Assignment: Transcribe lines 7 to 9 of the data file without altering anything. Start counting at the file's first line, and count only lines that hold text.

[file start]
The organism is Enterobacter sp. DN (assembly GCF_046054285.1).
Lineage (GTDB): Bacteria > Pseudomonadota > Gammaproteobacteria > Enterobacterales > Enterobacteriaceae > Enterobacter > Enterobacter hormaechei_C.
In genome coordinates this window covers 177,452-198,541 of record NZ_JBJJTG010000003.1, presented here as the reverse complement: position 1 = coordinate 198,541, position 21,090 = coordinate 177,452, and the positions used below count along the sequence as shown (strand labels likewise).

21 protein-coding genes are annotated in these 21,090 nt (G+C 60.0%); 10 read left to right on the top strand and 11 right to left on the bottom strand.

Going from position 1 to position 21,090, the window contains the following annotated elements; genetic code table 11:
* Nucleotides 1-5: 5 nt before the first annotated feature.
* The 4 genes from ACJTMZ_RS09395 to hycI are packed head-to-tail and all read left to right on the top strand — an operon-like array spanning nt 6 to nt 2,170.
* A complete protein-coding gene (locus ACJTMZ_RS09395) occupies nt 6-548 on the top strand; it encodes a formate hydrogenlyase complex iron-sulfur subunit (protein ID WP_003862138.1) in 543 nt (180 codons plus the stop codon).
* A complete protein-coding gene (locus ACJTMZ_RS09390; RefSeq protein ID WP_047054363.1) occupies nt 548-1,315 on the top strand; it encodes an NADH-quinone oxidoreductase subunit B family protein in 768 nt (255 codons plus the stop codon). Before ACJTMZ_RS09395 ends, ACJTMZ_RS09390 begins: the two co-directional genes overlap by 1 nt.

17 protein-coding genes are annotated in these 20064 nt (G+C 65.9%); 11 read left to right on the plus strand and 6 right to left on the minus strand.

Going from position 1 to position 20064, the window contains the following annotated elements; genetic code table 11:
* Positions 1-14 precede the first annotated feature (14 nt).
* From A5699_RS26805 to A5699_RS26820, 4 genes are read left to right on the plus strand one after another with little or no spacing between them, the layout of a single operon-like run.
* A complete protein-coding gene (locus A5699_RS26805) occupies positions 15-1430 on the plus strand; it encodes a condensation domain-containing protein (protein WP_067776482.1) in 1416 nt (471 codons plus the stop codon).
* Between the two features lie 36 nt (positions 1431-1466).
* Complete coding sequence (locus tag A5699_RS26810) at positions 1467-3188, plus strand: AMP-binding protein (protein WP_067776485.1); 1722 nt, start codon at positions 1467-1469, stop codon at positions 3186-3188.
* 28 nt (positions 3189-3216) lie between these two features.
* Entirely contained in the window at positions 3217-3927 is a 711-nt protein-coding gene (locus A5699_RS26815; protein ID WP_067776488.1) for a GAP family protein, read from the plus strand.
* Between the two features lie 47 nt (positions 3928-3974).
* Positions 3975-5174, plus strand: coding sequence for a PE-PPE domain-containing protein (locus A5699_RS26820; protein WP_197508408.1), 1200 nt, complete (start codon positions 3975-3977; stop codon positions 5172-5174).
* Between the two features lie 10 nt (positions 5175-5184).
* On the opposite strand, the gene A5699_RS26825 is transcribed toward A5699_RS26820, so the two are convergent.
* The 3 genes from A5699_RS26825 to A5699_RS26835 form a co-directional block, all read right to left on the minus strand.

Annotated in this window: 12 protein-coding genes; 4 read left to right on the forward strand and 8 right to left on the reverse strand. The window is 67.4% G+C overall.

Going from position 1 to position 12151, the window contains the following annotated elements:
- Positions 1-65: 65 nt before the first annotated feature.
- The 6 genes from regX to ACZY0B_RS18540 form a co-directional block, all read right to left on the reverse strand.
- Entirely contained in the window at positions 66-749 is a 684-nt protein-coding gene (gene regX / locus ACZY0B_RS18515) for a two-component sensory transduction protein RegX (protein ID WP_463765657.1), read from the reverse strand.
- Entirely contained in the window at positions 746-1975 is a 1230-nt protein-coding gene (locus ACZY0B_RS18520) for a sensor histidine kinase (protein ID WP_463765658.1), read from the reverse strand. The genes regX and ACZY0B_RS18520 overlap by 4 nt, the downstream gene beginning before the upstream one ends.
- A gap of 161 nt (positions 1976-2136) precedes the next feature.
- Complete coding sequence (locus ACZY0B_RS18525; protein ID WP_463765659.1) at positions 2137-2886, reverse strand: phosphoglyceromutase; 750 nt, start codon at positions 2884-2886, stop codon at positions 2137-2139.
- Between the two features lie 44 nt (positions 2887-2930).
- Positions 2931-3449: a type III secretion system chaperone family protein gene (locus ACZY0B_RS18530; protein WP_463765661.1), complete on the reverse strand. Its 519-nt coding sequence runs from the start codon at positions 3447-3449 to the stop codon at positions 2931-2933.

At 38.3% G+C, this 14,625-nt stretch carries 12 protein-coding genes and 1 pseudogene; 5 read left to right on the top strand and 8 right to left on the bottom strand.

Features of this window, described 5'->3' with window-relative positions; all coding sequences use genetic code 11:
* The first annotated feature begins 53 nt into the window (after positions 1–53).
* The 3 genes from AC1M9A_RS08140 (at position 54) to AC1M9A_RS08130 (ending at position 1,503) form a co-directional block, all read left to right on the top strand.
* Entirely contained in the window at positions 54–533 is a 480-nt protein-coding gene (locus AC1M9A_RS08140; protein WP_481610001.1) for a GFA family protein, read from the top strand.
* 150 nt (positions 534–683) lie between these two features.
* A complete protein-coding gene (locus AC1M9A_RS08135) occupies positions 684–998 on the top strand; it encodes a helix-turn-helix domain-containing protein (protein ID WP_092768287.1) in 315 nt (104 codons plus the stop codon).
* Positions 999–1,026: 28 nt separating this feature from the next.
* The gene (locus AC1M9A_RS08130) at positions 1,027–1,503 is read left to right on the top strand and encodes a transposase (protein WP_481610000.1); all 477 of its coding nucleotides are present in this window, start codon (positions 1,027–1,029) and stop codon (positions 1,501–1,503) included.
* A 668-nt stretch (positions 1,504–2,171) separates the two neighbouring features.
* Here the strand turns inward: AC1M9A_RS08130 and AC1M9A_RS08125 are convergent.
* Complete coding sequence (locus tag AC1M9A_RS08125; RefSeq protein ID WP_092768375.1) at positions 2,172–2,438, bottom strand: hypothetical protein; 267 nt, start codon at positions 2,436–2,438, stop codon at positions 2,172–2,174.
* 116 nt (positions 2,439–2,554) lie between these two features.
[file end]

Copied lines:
* The 4 genes from ACJTMZ_RS09395 to hycI are packed head-to-tail and all read left to right on the top strand — an operon-like array spanning nt 6 to nt 2,170.
* A complete protein-coding gene (locus ACJTMZ_RS09395) occupies nt 6-548 on the top strand; it encodes a formate hydrogenlyase complex iron-sulfur subunit (protein ID WP_003862138.1) in 543 nt (180 codons plus the stop codon).
* A complete protein-coding gene (locus ACJTMZ_RS09390; RefSeq protein ID WP_047054363.1) occupies nt 548-1,315 on the top strand; it encodes an NADH-quinone oxidoreductase subunit B family protein in 768 nt (255 codons plus the stop codon). Before ACJTMZ_RS09395 ends, ACJTMZ_RS09390 begins: the two co-directional genes overlap by 1 nt.